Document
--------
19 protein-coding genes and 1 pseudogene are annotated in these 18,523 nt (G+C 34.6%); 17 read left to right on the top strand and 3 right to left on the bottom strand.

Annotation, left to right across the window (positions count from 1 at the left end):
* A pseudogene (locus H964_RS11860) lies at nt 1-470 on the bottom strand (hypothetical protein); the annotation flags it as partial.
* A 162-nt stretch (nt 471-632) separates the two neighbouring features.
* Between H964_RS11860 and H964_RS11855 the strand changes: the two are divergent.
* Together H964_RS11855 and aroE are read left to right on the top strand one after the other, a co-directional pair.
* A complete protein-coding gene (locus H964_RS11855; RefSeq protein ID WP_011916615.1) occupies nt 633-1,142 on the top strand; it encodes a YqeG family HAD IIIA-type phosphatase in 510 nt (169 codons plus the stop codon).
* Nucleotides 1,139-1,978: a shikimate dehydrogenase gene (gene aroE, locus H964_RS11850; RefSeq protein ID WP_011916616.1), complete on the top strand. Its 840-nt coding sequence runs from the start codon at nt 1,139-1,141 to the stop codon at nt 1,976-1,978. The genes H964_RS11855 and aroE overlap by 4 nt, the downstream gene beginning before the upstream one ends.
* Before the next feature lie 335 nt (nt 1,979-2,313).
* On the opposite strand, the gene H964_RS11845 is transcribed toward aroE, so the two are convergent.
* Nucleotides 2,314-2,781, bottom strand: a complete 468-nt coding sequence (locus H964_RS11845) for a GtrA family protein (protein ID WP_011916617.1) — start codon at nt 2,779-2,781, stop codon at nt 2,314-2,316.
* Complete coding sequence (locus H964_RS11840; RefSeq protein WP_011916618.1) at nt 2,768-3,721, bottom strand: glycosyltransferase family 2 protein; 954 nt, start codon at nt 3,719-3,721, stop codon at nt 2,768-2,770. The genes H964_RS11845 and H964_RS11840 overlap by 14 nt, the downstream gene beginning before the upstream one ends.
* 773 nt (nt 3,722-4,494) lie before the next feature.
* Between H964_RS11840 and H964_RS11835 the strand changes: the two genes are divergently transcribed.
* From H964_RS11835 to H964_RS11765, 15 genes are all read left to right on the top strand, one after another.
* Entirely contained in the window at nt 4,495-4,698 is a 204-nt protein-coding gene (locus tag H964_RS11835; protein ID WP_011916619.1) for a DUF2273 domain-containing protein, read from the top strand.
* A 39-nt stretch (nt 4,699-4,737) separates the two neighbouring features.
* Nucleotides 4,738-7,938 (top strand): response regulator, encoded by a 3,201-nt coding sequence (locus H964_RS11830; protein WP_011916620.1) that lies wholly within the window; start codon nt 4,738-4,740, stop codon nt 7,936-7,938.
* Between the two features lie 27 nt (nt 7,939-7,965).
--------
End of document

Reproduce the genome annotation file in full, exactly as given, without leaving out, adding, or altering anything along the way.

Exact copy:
19 protein-coding genes and 1 pseudogene are annotated in these 18,523 nt (G+C 34.6%); 17 read left to right on the top strand and 3 right to left on the bottom strand.

Annotation, left to right across the window (positions count from 1 at the left end):
* A pseudogene (locus H964_RS11860) lies at nt 1-470 on the bottom strand (hypothetical protein); the annotation flags it as partial.
* A 162-nt stretch (nt 471-632) separates the two neighbouring features.
* Between H964_RS11860 and H964_RS11855 the strand changes: the two are divergent.
* Together H964_RS11855 and aroE are read left to right on the top strand one after the other, a co-directional pair.
* A complete protein-coding gene (locus H964_RS11855; RefSeq protein ID WP_011916615.1) occupies nt 633-1,142 on the top strand; it encodes a YqeG family HAD IIIA-type phosphatase in 510 nt (169 codons plus the stop codon).
* Nucleotides 1,139-1,978: a shikimate dehydrogenase gene (gene aroE, locus H964_RS11850; RefSeq protein ID WP_011916616.1), complete on the top strand. Its 840-nt coding sequence runs from the start codon at nt 1,139-1,141 to the stop codon at nt 1,976-1,978. The genes H964_RS11855 and aroE overlap by 4 nt, the downstream gene beginning before the upstream one ends.
* Before the next feature lie 335 nt (nt 1,979-2,313).
* On the opposite strand, the gene H964_RS11845 is transcribed toward aroE, so the two are convergent.
* Nucleotides 2,314-2,781, bottom strand: a complete 468-nt coding sequence (locus H964_RS11845) for a GtrA family protein (protein ID WP_011916617.1) — start codon at nt 2,779-2,781, stop codon at nt 2,314-2,316.
* Complete coding sequence (locus H964_RS11840; RefSeq protein WP_011916618.1) at nt 2,768-3,721, bottom strand: glycosyltransferase family 2 protein; 954 nt, start codon at nt 3,719-3,721, stop codon at nt 2,768-2,770. The genes H964_RS11845 and H964_RS11840 overlap by 14 nt, the downstream gene beginning before the upstream one ends.
* 773 nt (nt 3,722-4,494) lie before the next feature.
* Between H964_RS11840 and H964_RS11835 the strand changes: the two genes are divergently transcribed.
* From H964_RS11835 to H964_RS11765, 15 genes are all read left to right on the top strand, one after another.
* Entirely contained in the window at nt 4,495-4,698 is a 204-nt protein-coding gene (locus tag H964_RS11835; protein ID WP_011916619.1) for a DUF2273 domain-containing protein, read from the top strand.
* A 39-nt stretch (nt 4,699-4,737) separates the two neighbouring features.
* Nucleotides 4,738-7,938 (top strand): response regulator, encoded by a 3,201-nt coding sequence (locus H964_RS11830; protein WP_011916620.1) that lies wholly within the window; start codon nt 4,738-4,740, stop codon nt 7,936-7,938.
* Between the two features lie 27 nt (nt 7,939-7,965).